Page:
We need conscious deliberation to make a difference when it matters — when we have important decisions and plans to make. The evidence from neuroscience and psychology has not shown that consciousness doesn’t matter in those sorts of decisions — in fact, some evidence suggests the opposite. We should not begin by assuming that free will requires a conscious self that exists beyond the brain (where?), and then conclude that any evidence that shows brain processes precede action thereby demonstrates that consciousness is bypassed. Rather, we should consider the role of consciousness in action on the assumption that our conscious deliberation and rational thinking are carried out by complex brain processes, and then we can examine whether those very brain processes play a causal role in action. (…)
None of the evidence marshaled by neuroscientists and psychologists suggests that those neural processes involved in the conscious aspects of such complex, temporally extended decision-making are in fact causal dead ends. It would be almost unbelievable if such evidence turned up. It would mean that whatever processes in the brain are involved in conscious deliberation and self-control — and the substantial energy these processes use — were as useless as our appendix, that they evolved only to observe what we do after the fact, rather than to improve our decision-making and behavior. No doubt these conscious brain processes move too slowly to be involved in each finger flex as I type, but as long as they play their part in what I do down the road — such as considering what ideas to type up — then my conscious self is not a dead end, and it is a mistake to say my free will is bypassed by what my brain does.
So, does neuroscience mean the death of free will? Well, it could if it somehow demonstrated that conscious deliberation and rational self-control did not really exist or that they worked in a sheltered corner of the brain that has no influence on our actions. But neither of these possibilities is likely. True, the mind sciences will continue to show that consciousness does not work in just the ways we thought, and they already suggest significant limitations on the extent of our rationality, self-knowledge, and self-control. Such discoveries suggest that most of us possess less free will than we tend to think, and they may inform debates about our degrees of responsibility. But they do not show that free will is an illusion.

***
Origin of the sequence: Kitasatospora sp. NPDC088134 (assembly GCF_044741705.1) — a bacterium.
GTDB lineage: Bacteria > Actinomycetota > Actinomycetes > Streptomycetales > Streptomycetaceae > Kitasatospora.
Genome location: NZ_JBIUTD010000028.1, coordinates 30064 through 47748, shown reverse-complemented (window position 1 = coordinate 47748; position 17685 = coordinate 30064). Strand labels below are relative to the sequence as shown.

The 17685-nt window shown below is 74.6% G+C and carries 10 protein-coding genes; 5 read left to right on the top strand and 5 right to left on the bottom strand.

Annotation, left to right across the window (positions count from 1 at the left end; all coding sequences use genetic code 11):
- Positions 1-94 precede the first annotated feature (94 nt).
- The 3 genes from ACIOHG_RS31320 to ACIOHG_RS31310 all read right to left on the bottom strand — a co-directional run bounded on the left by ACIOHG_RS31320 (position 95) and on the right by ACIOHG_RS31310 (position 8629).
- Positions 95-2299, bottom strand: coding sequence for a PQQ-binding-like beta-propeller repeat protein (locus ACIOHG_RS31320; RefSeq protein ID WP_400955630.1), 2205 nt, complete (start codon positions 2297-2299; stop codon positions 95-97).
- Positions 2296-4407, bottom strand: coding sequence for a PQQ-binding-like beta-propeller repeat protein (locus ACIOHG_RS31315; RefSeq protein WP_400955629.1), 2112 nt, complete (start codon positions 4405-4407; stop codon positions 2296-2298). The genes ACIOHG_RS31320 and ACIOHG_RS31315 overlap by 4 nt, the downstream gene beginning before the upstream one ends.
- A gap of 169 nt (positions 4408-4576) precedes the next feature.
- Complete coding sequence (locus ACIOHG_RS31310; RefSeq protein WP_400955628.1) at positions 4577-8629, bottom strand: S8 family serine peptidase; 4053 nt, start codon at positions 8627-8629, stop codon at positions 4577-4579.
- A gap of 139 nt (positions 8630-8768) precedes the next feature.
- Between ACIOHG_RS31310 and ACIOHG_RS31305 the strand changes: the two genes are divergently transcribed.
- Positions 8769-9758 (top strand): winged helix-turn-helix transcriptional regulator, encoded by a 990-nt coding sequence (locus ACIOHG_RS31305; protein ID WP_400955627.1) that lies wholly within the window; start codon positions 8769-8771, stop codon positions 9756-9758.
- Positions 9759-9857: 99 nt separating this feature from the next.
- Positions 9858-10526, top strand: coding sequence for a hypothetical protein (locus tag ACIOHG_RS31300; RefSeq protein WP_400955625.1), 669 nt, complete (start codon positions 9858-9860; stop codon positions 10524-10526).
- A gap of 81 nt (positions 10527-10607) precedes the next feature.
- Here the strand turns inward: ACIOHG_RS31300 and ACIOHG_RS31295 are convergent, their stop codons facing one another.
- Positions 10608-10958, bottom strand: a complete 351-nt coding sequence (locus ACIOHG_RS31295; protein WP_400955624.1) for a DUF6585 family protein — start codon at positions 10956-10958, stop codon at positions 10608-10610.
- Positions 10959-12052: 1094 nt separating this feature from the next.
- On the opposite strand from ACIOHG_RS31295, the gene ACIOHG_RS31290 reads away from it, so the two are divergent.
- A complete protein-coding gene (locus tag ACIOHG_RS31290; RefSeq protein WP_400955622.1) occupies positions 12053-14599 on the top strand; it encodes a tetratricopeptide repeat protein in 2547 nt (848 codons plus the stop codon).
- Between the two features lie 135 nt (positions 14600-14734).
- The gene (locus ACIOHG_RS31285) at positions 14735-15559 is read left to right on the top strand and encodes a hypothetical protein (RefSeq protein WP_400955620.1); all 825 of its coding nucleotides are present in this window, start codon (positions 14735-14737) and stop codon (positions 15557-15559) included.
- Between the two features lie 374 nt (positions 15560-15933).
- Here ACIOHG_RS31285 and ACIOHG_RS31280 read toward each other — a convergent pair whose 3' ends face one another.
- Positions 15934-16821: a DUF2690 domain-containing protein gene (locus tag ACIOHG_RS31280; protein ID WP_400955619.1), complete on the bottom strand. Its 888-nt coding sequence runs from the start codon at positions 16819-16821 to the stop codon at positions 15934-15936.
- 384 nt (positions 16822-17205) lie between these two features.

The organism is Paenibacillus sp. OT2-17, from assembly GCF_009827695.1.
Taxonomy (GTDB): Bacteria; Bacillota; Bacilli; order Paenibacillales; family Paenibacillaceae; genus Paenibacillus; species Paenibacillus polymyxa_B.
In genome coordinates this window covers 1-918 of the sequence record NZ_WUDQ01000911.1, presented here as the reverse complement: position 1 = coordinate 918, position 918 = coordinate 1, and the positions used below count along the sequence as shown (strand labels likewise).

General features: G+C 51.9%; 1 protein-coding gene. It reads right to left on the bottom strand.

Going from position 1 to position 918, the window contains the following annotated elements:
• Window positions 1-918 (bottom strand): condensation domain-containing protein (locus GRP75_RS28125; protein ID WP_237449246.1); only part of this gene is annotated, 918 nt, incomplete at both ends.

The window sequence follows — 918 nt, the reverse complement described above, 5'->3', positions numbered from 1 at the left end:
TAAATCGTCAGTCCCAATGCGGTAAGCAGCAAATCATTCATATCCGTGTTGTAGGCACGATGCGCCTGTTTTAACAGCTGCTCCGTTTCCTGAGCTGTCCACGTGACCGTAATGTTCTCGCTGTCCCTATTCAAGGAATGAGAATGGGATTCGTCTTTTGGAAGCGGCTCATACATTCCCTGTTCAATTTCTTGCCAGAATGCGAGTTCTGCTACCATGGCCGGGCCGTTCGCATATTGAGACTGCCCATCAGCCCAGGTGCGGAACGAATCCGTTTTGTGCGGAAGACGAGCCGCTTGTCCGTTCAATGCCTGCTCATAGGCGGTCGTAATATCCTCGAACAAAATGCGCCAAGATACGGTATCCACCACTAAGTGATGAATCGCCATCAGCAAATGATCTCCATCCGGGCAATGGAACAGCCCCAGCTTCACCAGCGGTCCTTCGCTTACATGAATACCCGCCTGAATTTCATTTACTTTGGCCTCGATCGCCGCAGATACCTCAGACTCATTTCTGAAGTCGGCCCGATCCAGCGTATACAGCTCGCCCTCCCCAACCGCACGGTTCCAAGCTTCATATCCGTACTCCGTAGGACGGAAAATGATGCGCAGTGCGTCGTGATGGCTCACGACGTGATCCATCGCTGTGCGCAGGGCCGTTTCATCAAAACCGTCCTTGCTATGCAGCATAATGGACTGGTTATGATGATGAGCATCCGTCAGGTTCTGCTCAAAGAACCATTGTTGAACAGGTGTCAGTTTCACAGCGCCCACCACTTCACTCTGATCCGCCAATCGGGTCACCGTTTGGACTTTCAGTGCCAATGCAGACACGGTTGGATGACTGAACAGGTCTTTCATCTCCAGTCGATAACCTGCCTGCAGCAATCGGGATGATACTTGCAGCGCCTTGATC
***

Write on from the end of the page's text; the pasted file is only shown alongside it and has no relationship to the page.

If we put aside the misleading idea that free will depends on supernatural souls rather than our quite miraculous brains, and if we put aside the mistaken idea that our conscious thinking matters most in the milliseconds before movement, then neuroscience does not kill free will. Rather, it can help to explain our capacities to control our actions in such a way that we are responsible for them. It can help us rediscover free will.”
Discussion on The Science and Philosophy of Free Will
“Are advances in the scientific understanding of the human mind shaping our conception of free will? If so, how? Are the cognitive sciences revealing that free will does not exist, or are they merely shedding light on the inner workings of agency? And do the answers to these questions have implications for moral responsibility?”
On Nov. 6, 2011, the Center for Inquiry-New York City explored these and related questions by presenting a panel discussion featuring:
* Hakwan Lau, Columbia University.
* Alfred Mele, Florida State University.
* Jesse Prinz, City University of New York.
* Adina Roskies, Dartmouth College.
* Massimo Pigliucci, City University of New York.
[This note will be gradually expanded…]
☞ Michael Gazzaniga, The controversial science of free will, Salon, Nov 13, 2011
☞ Michael Gazzaniga, Neuroscience and Justice, Edge Master Class 2011, July 16, 2011.
☞ Kerri Smith, Neuroscience vs philosophy: Taking aim at free will, Nature, 31 August 2011.
☞ Gareth Cook, Neuroscience Challenges Old Ideas about Free Will. Celebrated neuroscientist Michael S. Gazzaniga explains the new science behind an ancient philosophical question, Scientific American, Nov 15, 2011
☞ Björn Brembs, Towards a scientific concept of free will as a biological trait: spontaneous actions and decision-making in invertebrates, Proceedings of The Royal Society, Dec 2010
☞ Anthony R. Cashmore, The Lucretian swerve: The biological basis of human behavior and the criminal justice system, National Academy of Sciences, Feb 2010.
☞ Free will, Stanford Encyclopedia of Philosophy
☞ Free will tag on Lapidarium